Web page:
Students Teaching Students: Mr. Hamilton's Peer Teaching Proposal
At school, it often feels as if teachers hold all the power. They establish the lesson plan, assign the homework, and most notably, determine our grades.
But what if students were given the opportunity to wield this power, to be the teachers? This idea, imagined by Mr. Hamilton, may soon be realized at HKIS.
The idea tackles a key issue for Mr. Hamilton: the exam week schedule at the end of the semester. Students spend early April to early May taking mock exam summatives which are immediately followed by AP exams.
By mid-May these students are worn out, and many classes, particularly APs, have completed their curriculum. Mr. Hamilton proposes that we end the academic school year here, turning the final three weeks of school over to the students.
The idea is simple. Over the course of the year, students submit class proposals to a board of selected teachers and students, and upon approval, build a three week syllabus. They would then implement these syllabi—teaching their fellow students and, potentially, teachers.
According to Mr. Hamilton, this would also suspend hierarchy. HKIS’ hierarchy is built with the administration at the top, the teachers below them, and the students at the bottom.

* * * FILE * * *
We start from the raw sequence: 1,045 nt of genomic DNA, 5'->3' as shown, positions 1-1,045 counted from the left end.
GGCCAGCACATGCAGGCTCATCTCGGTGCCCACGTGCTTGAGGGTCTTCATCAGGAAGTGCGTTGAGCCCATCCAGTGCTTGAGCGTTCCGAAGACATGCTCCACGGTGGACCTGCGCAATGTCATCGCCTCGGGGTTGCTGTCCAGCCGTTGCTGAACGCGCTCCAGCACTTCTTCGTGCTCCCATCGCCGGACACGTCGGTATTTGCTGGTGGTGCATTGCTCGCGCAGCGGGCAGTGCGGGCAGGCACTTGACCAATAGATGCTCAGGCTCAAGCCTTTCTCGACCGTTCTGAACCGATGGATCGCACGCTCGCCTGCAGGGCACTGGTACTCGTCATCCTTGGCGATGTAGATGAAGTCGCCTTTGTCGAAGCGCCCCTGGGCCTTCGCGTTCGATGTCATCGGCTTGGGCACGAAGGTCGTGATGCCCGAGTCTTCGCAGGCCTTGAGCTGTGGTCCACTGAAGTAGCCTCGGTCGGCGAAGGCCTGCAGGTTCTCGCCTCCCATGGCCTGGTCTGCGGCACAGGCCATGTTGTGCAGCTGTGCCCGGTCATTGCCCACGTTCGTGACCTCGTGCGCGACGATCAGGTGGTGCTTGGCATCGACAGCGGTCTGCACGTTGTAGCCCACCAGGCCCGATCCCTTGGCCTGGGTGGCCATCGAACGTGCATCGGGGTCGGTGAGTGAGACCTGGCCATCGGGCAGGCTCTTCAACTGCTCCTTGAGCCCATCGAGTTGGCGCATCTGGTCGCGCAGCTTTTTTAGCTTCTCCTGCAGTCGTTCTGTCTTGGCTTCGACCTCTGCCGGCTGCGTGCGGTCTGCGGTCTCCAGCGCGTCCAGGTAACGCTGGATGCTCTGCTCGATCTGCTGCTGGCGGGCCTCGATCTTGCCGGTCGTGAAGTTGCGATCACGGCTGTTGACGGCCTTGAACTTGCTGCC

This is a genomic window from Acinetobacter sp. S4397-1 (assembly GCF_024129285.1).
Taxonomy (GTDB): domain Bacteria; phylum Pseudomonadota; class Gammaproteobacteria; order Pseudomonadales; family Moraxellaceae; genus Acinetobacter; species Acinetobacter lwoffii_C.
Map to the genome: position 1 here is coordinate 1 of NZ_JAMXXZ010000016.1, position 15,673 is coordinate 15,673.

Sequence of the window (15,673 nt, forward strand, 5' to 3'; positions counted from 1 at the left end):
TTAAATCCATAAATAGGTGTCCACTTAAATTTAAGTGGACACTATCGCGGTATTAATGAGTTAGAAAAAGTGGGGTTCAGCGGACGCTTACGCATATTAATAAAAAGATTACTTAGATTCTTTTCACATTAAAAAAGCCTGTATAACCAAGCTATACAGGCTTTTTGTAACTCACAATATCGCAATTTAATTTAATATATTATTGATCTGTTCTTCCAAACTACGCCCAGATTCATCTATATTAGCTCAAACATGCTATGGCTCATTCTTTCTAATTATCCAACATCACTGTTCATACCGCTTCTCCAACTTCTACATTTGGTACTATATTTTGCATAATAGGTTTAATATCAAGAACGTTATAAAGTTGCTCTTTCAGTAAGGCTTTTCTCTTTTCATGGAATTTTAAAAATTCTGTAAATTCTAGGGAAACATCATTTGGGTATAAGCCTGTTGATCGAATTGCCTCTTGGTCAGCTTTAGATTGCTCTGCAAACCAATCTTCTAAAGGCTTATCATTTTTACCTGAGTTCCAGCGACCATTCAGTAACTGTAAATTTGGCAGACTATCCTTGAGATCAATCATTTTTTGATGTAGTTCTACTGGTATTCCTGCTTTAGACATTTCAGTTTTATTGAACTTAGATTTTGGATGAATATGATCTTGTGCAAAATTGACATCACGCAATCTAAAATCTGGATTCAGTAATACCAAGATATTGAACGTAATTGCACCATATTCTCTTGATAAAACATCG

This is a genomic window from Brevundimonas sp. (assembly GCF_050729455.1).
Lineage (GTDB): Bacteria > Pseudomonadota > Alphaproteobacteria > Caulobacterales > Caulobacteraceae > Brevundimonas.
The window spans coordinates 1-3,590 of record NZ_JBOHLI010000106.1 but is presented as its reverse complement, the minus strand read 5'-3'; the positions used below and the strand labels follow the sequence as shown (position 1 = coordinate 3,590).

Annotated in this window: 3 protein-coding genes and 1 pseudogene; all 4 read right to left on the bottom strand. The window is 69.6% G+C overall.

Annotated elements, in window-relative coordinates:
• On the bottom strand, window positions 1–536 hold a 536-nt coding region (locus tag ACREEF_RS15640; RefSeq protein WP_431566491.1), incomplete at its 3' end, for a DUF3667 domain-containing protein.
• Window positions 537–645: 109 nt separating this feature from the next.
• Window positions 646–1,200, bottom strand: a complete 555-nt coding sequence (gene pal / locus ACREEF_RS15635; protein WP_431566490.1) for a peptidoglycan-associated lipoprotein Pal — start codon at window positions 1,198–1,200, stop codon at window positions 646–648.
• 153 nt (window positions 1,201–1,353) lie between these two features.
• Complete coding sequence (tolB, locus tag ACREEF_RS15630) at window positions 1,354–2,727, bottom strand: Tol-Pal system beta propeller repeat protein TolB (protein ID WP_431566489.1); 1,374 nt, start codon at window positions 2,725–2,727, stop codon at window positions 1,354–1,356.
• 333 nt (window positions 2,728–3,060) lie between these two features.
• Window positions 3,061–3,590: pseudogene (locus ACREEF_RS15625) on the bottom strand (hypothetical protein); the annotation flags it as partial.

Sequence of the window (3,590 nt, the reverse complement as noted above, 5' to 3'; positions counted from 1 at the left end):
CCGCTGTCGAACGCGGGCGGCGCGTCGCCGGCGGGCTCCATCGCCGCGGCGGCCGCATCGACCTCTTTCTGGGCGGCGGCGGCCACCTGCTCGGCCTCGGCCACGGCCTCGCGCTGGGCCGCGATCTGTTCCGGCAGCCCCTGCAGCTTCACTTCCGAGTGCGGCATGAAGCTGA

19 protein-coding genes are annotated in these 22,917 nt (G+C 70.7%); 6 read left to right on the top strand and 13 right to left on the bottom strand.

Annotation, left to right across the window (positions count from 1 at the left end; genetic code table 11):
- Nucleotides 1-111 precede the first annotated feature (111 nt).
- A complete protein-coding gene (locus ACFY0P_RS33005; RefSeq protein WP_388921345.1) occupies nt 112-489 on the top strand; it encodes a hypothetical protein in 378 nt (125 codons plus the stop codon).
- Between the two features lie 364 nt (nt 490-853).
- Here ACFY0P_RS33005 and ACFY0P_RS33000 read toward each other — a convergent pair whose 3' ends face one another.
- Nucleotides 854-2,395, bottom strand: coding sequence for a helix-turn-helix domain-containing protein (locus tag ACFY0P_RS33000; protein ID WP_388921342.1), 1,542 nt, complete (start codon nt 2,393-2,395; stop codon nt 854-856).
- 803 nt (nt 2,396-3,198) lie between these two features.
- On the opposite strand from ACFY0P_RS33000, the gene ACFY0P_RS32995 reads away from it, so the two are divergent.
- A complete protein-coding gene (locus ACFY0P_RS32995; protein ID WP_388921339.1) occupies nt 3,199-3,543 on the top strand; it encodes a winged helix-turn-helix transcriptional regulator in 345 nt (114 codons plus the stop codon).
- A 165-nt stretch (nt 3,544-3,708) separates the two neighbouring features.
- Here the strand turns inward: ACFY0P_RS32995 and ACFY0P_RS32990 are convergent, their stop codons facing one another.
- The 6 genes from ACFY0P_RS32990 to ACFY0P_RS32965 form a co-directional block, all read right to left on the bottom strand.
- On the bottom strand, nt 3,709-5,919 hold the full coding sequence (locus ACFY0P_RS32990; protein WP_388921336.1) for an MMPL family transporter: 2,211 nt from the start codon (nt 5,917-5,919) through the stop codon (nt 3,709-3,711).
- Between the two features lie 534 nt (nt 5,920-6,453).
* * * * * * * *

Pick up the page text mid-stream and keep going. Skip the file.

By implementing the vision of students instructing teachers, the hierarchy would be flipped or in other words suspended. Students would be put in a position to control a classroom of teachers and administrators.
Mr. Hamilton also claimed that this system would prove beneficial to the students and to HKIS’ educational mission by increasing “student involvement and engagement” and allowing students to further extend themselves educationally.
After all, “the best way to learn something is to teach it.” Mr. Hamilton said that “as a teacher, what I would be most excited about is getting to see how students want to be taught. It would be interesting to see how they construct their lessons, and what I can take away from that as a teacher.”
Of course, there are many questions that arise when analyzing this idea - what would students be able to teach teachers? How would the grading system work? Will parents buy into this idea?
Mr. Hamilton didn’t have specific answers to every question, but believes that with careful consideration and development, the school community can come up with adequate answers.
But for now, Mr. Hamilton’s dream is just that, a dream. A drastic shift in our school’s schedule does not look to be coming any time soon, and the idea may be too unorthodox to ever stick.
All that said, the case for student-led classes is compelling, and with the planned adoption of a devoted student-teaching area next year, there are signs that HKIS may be embracing the “student as a teacher” model.
Who knows? Perhaps in the near future, you will be the teacher of your very own class.